I got offered a position as a post-doc working with one of my scientific mentors. It's kinda a weird situation (aside from the fact that it is now across the country from where I live), because it is a DARPA funded project. I don't know much about DARPA projects, except what he told me and this mostly lead to more questions.
For example, this grant is part of a big push right now at DARPA, but priorities change pretty quickly there. This is why DARPA only provides funding for 6 months at a time. In principle, the project is kinda earmarked to go for a couple years, but every 6 months that gets reassessed. Move across the country (again) for a job that might only be a couple months? The reason he suggested this to me, aside from knowing it wasn't my long term plan to be tied to Pittsburgh, was the funding agency is very involved in the research. The PIs are meant to meet/conference call with the Head of DARPA every month during funding- which might be a cool way to make some connections, right? And, while this part freaked him out, I thought it was awesome: if there is a national emergency that requires cell biologist expertise, DARPA can insist you stop your research and instead perform work to address the new national priority. I figure this isn't something they do often, and by the time there is a pandemic, I would feel much better doing work to find a cure then continuing on the basic science track.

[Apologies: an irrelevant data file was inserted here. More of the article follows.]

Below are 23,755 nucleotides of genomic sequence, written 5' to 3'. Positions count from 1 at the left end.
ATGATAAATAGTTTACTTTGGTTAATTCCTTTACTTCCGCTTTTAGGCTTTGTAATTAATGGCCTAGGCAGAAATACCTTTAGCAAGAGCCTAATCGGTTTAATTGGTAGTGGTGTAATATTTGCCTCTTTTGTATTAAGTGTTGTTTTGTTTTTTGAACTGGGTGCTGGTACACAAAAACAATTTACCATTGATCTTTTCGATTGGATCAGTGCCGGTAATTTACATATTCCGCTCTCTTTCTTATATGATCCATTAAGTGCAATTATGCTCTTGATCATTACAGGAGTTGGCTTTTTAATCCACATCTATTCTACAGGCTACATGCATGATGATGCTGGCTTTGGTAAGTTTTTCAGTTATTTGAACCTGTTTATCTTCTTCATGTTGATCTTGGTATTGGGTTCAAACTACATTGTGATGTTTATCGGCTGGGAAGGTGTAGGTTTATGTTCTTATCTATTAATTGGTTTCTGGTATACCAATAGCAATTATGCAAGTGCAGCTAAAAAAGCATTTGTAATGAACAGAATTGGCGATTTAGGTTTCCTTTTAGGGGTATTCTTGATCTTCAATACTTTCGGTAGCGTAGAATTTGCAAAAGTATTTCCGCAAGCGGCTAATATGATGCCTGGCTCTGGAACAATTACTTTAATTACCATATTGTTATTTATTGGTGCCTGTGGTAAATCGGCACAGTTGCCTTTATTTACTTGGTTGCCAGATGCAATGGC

So... I probably won't take this job back in my old department due to the aforementioned two-body problem. But... it does raise an interesting question, how much does DARPA pay it's post-docs? DoD has deeper pockets than NIH or NSF without a doubt, but is the pay scale quite different? So far, I haven't been able to find any info on that, so let me know if this is something you've heard of. If I get a straight answer from the guy who offered me the job, I promise I'll share.